Spurgeon once declared that “I would fling my shadow through eternal ages if I could,” and I believe that this shadow has come to us through his legacy. Henry was certainly right to call him “immortal” but I believe that Spurgeon’s enduring influence will be found in his convictions, treasured beliefs girded by his consecration to God. Pastor, you and I will not found sixty-six parachurch ministries, see our sermons translated into forty languages, or have biographies written about us, let alone at age twenty-two. But, we can cherish the Biblical convictions which compelled Spurgeon in his ministry, and we can seek to live wholly consecrated unto God. Indeed, may we say with Spurgeon:
I feel an all-controlling, overwhelming influence which constrains me at all times in every place to be about my Father’s business; the spirit of high, holy, entire, sincere, determined consecration in heart to God.
 Samuel Johnson, A Dictionary of the English Language: In Which the Words are Deduced from Their Originals, and Illustrated in Their Different Significations by Examples from the Best Writers. To Which Are Prefixed, A History of the Language, and an English Grammar. In Two Volumes – Vol. I. (6th ed.; London: Printed for J., F., and C. Rivington, et. al., 1783, The Spurgeon Library), s.v. “Consecrate”.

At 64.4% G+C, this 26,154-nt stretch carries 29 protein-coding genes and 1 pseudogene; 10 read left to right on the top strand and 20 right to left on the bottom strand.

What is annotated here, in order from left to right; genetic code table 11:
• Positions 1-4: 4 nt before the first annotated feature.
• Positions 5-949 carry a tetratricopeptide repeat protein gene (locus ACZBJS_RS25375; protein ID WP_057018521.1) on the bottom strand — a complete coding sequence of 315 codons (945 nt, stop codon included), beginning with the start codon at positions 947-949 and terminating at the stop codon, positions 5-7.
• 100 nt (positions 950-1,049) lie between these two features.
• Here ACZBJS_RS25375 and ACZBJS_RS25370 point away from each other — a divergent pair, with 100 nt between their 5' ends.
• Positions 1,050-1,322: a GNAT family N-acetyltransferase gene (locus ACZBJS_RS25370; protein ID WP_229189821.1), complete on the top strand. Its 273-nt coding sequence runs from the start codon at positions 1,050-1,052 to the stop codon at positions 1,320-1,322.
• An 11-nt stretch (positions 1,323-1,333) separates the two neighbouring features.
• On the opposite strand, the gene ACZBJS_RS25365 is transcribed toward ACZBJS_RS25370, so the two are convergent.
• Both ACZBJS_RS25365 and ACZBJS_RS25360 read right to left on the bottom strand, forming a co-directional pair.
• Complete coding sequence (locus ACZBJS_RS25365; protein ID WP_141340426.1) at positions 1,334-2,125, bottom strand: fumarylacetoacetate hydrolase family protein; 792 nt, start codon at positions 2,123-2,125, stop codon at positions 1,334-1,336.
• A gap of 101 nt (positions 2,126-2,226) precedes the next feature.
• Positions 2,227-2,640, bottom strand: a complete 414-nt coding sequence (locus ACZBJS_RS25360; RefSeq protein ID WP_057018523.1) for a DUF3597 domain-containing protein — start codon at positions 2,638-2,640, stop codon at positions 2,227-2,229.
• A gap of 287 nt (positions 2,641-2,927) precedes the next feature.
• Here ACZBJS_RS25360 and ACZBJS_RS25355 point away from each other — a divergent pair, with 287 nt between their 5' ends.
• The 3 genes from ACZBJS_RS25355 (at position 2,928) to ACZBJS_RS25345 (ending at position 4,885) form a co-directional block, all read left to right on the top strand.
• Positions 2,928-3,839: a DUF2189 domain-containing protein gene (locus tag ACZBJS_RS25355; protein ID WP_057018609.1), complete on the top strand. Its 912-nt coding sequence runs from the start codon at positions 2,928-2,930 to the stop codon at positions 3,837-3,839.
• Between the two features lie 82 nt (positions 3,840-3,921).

Carl F. H. Henry quoted in Lewis Drummond, Spurgeon: Prince of Preachers (3rd ed.; Grand Rapids, MI: Kregel, 1992), 11.
 C. H. Spurgeon, ed., Sword and Trowel; A Record of Combat with Sin & Labour for the Lord. 37 Vols. (London: Passmore and Alabaster, 1865-1902), July 1884:373 (see also, Marianne Farningham, Spurgeon: The People’s Preacher [London: Walter Scott Publishing Co., n.d.], 251-52).
 C.H. Spurgeon, C.H. Spurgeon’s Autobiography. Compiled from His Diary, Letters, and Records, by His Wife, and Private Secretary. 4 Vols. (London: Passmore and Alabaster, 1897-1900), 4:291.
 E. L. Magoon, “The Modern Whitefield.” Sermons of the Rev. C. H. Spurgeon, of London; With an Introduction and Sketch of His Life (New York: Sheldon, Blakeman, and Company, 1857).
 Phillip Ort, Timothy Gatewood, and Ed Romine, “Charles Spurgeon: The Quintessential Evangelical,” in Midwestern Journal of Theology 18:1 (Spring 2019), 104-25; 106.
 C. H. Spurgeon, The New Park Street Pulpit: Containing Sermons Preached and Revised by the Rev. C. H. Spurgeon, 6 Vols. (Pasadena, TX: Pilgrim Publications, 1970-2006), 4:479.
 C. H. Spurgeon, The Metropolitan Tabernacle Pulpit: Sermons Preached and Revised by C.H. Spurgeon. Vols. 7-63 (Pasadena, TX: Pilgrim Publications, 1970-2006), 24:229.
 Ibid., 20:452.
 Ibid., 10:714.
 Ibid., 19:559.
 Autobiography 1:180.
 MTP 25:79.
 Ibid., 11:389-390.
 Ibid., 19:126.
 Ibid., 131.
 Ibid., 23:87.
 ST September 1887:465.
 See Thomas T. Lynch, The Rivulet: A Contribution to Sacred Song (2nd ed.; London: Longman, Brown, Green, and Longmans, 1856); see also Autobiography 2:260-69.
 See Edward Bouverie Pusey, Tract for the Times by Members of the University of Oxford. No. 67: Scriptural Views of Holy Baptism (2nd ed.; London: J .G. F. & J. Rivington: Oxford: J. H. Parker, 1840), 4. For Spurgeon’s response see “Baptismal Regeneration,” MTP 10:313-28.
 ST August 1887:397.
 Autobiography 4:255.
 ST August 1887:399.
 Ibid., June 1888:259.
 Ibid., November 1887:558-560.
 Ibid., February 1888:81.
 Ibid., May 1888:205.
 Ibid., August 1887:400.
 W. A. Fullerton, C. H. Spurgeon: A Biography (London: Williams and Norgate, 1920), 181.
 NPSP 3:121-122.